Friday, October 25, 2013

Photo Graphic Novels

There's a whole bunch of research out there suggesting how effective graphic novels can be effective at increasing comprehension, especially for struggling readers and those with dyslexia. But what if a suitable graphic novel doesn't exist for your particular subject matter? Or what if you have a particularly active group of learners who would benefit from a more kinesthetic lesson?

We have had a lot of fun this year with photo re-enactments and transforming those re-enactments into graphic novel-style frames with quotes and captions only enhances student understanding.

Earlier this year, my 8th grade classes analyzed Emmanuel Leutze's iconic painting, Washington Crossing the Delaware. We looked at the historical inaccuracies in the painting, as well as the symbolism that the artist sought to depict. Finally, we created a stand-up "boat" and ice chunks with some painted poster board, oars cut from cardboard and some costume hats and accessories. Students posed "in" the boat in front of a piece of large blue bulletin board paper painted with clouds and light similar to the original. The students really enjoyed this activity and seemed to really connect with the material. So, next time with another class, I took it a step further.

Later on, a different group of 8th graders used a storyboard template worksheet to plan five different scenes of the Capture of Fort Ticonderoga. For each scene, students sketched the poses, planned the props they needed and assigned character roles to each member of the group. I required that the scenes be planned in detail so that on shooting day, each group was only allotted 10 minutes for each scene.

To conclude the activity, I imported the photos into a Word document and framed each picture with a black border. As a class, we added captions, thought bubbles and quote bubbles to each of the scenes using the pre-formatted shapes in the "Insert" ribbon of Word.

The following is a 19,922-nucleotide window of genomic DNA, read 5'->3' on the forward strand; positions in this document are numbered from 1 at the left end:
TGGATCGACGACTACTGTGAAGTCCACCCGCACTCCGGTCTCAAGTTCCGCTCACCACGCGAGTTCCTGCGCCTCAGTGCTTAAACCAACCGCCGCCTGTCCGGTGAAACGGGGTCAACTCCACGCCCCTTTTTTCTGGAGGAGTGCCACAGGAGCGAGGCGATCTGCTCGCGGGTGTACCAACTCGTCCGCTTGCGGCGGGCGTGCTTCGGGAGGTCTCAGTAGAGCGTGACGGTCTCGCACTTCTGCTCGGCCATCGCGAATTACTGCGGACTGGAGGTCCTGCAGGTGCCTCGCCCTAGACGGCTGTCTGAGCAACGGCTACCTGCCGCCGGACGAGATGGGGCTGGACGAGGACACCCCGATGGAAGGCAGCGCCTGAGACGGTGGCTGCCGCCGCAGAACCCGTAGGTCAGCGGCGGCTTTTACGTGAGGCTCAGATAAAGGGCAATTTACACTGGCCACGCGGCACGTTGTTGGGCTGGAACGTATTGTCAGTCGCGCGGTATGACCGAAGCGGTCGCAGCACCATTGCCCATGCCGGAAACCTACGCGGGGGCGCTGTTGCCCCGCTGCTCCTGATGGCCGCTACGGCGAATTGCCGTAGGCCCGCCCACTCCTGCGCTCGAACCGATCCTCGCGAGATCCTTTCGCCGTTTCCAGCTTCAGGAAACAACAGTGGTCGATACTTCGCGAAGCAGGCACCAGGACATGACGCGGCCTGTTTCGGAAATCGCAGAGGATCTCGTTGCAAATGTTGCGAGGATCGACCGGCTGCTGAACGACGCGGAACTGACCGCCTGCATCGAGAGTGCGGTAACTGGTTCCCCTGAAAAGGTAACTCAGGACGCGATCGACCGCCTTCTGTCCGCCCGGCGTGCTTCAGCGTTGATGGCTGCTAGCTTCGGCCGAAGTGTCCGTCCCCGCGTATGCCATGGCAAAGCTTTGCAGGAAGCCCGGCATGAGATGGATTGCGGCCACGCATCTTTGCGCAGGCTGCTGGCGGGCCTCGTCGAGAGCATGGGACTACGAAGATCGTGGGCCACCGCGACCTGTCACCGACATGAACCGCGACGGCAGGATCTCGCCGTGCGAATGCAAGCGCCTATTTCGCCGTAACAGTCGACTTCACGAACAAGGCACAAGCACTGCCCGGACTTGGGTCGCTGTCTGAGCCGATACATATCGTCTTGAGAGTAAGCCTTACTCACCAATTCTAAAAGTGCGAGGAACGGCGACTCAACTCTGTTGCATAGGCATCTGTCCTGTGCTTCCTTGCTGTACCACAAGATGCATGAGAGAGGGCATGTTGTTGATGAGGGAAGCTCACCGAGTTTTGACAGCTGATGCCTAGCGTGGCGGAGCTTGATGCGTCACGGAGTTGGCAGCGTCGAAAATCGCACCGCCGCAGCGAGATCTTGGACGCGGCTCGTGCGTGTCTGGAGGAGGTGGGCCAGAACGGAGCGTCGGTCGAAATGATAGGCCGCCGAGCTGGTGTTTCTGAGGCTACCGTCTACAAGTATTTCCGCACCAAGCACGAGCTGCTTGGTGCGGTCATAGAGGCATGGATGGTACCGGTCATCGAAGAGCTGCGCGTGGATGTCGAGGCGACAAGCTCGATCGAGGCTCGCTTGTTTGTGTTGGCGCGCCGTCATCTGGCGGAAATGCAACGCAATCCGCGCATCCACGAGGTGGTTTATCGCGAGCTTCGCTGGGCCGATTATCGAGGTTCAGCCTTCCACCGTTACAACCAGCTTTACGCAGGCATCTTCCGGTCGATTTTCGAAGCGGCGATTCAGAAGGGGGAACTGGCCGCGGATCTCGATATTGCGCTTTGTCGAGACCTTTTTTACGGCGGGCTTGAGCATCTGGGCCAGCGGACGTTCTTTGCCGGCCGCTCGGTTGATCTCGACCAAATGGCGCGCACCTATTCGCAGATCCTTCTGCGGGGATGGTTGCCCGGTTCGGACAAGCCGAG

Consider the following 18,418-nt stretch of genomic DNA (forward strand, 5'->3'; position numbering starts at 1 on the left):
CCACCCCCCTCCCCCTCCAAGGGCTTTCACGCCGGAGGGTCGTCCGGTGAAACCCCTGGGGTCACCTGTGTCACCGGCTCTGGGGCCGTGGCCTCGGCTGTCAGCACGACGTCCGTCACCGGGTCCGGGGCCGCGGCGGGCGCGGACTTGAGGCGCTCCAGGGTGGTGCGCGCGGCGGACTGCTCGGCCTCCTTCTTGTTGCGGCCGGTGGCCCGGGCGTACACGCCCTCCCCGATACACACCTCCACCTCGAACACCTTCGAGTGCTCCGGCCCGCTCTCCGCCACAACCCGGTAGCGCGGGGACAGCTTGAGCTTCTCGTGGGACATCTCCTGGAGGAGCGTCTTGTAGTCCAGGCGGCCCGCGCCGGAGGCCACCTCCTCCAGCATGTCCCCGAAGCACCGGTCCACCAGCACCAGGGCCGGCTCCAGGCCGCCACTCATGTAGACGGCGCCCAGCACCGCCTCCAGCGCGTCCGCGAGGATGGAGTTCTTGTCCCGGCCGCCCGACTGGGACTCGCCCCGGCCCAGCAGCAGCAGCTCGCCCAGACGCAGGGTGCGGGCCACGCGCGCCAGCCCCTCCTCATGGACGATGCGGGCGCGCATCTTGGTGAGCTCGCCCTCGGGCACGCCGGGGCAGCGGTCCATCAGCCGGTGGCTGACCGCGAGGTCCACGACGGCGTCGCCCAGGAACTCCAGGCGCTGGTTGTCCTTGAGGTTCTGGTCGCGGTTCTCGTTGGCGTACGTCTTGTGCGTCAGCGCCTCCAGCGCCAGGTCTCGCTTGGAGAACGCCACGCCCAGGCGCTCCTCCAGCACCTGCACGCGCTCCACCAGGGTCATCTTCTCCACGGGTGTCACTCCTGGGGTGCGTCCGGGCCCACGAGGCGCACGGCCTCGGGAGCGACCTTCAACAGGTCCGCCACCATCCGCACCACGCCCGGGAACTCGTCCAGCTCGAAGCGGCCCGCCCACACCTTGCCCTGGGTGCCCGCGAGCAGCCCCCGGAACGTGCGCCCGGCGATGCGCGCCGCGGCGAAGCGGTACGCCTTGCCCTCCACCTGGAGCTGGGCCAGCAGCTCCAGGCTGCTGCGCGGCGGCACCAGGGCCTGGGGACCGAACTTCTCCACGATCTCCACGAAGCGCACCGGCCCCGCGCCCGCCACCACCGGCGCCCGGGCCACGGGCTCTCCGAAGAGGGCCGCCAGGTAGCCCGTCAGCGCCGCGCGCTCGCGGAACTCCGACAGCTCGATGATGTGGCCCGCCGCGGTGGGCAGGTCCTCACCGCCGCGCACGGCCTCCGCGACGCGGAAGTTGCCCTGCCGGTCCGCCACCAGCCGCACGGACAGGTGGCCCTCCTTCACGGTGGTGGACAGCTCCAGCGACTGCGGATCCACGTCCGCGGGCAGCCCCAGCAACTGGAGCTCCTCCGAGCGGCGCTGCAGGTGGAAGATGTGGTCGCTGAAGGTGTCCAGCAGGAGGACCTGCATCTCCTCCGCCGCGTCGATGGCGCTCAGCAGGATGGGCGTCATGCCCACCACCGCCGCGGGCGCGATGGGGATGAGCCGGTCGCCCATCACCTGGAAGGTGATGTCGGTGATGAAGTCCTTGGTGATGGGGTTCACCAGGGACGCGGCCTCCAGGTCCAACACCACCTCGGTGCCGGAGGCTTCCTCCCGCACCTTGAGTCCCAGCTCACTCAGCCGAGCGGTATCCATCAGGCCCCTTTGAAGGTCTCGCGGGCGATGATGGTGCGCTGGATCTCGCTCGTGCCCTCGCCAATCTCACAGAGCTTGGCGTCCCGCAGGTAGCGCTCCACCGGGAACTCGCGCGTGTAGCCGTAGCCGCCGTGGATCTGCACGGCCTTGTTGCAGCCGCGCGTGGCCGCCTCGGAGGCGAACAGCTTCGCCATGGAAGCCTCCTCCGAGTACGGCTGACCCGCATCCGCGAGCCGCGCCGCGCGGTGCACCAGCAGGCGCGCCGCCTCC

(In the image above, the students' faces have been omitted. In the final product, they are visible.)

By acting out the scenes, then coming back and adding captions, I have found that the students have a more complete and retrievable memory of the events. The activity also made for a fun day outside and a very real opportunity to students to take responsibility for making choices about the most important scenes and planning the scenes themselves. We had a great time participating in this activity and as the students get more comfortable with the procedure, it can be easily applied to reading, science and other content areas.

Wednesday, October 16, 2013

Snapshots of Life, or Teaching with Photojournalism

When I was still a young student myself, I remember how much I was struck by the images in Peter Menzel's Materials Worlds photojournalism project. It's a cliche to say that "pictures are worth a thousand words," but in this case, a single image did more to describe everyday life for average families around the world than prose ever could.

I have taught lessons based on these photographs a few times to teach a huge idea that I simply call "worldly thinking." A few years ago, I heard about a similar project by another photographer, James Mollison. His gallery of images shows Where Children Sleep and again, a single image shows the radical disparity between the way different people live from country to country, even from town to town. I was so struck by these complimentary projects, that I blogged about it here on SpenceSpace back in 2011.

Well, I'm back again with another similar project and this time, the uses for the images can be used for "worldly thinking" instruction, but also to discuss nutrition and health. Peter Menzel has started another project, featured here on Nutrition News, showing a week's worth of groceries from various countries around the world.

Some viewers will be affected by the sheer quantities of food in the industrial world versus the simple sacks of grain in the developing countries featured. Others, however, will be struck by the amount of fresh produce in so many homes compared to the piles of processed and prepared foods in Europe and North America. Either way, the images can be used for a host of lessons about culture, food, nutrition, globalism, or just that big notion of "worldly thinking."

As the world continues to become more global, there are still massive disparities between lifestyles around the world. There are few ways to show this better to students than with a series of photographs that do more for their understanding than words or explanation ever could.